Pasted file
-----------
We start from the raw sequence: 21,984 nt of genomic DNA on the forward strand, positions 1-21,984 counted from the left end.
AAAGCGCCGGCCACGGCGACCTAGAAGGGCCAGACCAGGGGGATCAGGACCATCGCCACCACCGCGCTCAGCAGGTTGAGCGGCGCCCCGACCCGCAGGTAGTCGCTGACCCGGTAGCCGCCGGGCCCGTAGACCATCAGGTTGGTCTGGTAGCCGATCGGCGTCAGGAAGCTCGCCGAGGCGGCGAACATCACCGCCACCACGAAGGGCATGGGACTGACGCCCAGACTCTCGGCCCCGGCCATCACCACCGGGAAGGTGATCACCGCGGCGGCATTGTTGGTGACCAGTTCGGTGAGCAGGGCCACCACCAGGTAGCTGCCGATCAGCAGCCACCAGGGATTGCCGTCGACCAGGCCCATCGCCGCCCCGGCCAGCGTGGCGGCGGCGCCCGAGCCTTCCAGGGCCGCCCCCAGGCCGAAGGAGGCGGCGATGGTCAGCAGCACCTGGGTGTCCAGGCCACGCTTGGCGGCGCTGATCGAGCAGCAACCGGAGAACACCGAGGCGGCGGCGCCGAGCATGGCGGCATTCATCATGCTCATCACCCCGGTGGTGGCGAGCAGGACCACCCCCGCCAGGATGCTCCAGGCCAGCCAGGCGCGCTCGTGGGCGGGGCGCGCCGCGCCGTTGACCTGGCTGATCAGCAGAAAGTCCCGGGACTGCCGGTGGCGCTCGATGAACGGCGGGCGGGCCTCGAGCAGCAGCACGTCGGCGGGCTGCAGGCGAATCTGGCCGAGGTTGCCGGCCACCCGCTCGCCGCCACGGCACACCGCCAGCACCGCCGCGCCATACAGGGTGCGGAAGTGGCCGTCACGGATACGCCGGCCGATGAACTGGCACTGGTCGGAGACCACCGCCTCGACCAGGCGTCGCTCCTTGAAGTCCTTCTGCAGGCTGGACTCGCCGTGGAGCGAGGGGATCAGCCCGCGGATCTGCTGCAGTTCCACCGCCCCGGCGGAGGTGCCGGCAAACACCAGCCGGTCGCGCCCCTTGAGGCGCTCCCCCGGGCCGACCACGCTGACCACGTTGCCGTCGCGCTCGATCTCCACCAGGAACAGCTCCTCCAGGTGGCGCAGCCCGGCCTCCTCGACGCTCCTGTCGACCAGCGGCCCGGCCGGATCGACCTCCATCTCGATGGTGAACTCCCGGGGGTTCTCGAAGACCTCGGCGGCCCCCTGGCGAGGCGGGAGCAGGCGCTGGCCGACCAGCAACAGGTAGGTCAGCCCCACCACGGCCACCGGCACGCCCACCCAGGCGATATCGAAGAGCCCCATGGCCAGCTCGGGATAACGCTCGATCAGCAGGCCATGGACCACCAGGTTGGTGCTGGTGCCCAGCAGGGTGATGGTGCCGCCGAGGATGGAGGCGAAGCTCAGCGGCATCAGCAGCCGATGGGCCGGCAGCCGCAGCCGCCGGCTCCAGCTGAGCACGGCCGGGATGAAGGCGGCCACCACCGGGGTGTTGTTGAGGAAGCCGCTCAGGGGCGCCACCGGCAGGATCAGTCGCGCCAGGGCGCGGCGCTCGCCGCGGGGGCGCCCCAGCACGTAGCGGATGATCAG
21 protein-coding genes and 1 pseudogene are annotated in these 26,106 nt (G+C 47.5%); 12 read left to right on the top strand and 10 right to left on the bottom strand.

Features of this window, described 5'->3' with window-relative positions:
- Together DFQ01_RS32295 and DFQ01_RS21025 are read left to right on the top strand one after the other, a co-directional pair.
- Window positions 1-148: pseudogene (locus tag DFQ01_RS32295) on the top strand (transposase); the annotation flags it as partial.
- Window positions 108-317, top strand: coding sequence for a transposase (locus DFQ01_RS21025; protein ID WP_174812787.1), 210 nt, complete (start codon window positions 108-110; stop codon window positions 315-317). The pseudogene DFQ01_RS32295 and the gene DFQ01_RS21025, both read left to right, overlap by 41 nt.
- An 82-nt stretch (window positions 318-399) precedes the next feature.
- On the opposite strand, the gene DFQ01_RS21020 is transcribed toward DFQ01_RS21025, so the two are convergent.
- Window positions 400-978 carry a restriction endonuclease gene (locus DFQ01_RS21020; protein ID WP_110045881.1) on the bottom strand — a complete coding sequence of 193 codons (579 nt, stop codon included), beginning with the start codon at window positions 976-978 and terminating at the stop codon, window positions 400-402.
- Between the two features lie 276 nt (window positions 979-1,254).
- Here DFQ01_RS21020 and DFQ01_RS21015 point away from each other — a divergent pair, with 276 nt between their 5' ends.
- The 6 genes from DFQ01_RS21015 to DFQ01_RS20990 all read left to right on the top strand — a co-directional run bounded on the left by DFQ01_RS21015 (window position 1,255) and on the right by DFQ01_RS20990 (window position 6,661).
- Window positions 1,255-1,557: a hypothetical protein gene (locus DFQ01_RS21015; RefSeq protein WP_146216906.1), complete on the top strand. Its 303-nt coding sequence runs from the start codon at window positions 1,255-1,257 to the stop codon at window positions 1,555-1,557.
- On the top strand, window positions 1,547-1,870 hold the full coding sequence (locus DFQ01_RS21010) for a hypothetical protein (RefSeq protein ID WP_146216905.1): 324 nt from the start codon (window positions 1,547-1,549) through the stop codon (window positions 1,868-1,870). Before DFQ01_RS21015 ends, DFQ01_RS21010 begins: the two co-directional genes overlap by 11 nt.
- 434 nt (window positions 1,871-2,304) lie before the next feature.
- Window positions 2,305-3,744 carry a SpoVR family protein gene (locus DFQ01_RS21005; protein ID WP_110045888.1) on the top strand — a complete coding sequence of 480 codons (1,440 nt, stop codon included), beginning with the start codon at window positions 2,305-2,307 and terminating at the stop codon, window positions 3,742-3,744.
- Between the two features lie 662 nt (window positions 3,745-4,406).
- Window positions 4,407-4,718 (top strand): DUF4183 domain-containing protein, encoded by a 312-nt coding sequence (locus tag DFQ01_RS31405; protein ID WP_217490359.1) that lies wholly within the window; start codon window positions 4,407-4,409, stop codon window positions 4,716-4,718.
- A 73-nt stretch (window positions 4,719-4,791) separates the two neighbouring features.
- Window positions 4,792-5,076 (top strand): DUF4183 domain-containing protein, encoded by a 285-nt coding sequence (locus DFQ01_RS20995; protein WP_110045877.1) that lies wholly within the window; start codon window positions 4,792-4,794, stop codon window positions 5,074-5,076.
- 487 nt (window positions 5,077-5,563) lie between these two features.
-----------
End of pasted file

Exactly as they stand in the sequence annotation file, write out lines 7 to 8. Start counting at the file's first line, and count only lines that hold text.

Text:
- Window positions 108-317, top strand: coding sequence for a transposase (locus DFQ01_RS21025; protein ID WP_174812787.1), 210 nt, complete (start codon window positions 108-110; stop codon window positions 315-317). The pseudogene DFQ01_RS32295 and the gene DFQ01_RS21025, both read left to right, overlap by 41 nt.
- An 82-nt stretch (window positions 318-399) precedes the next feature.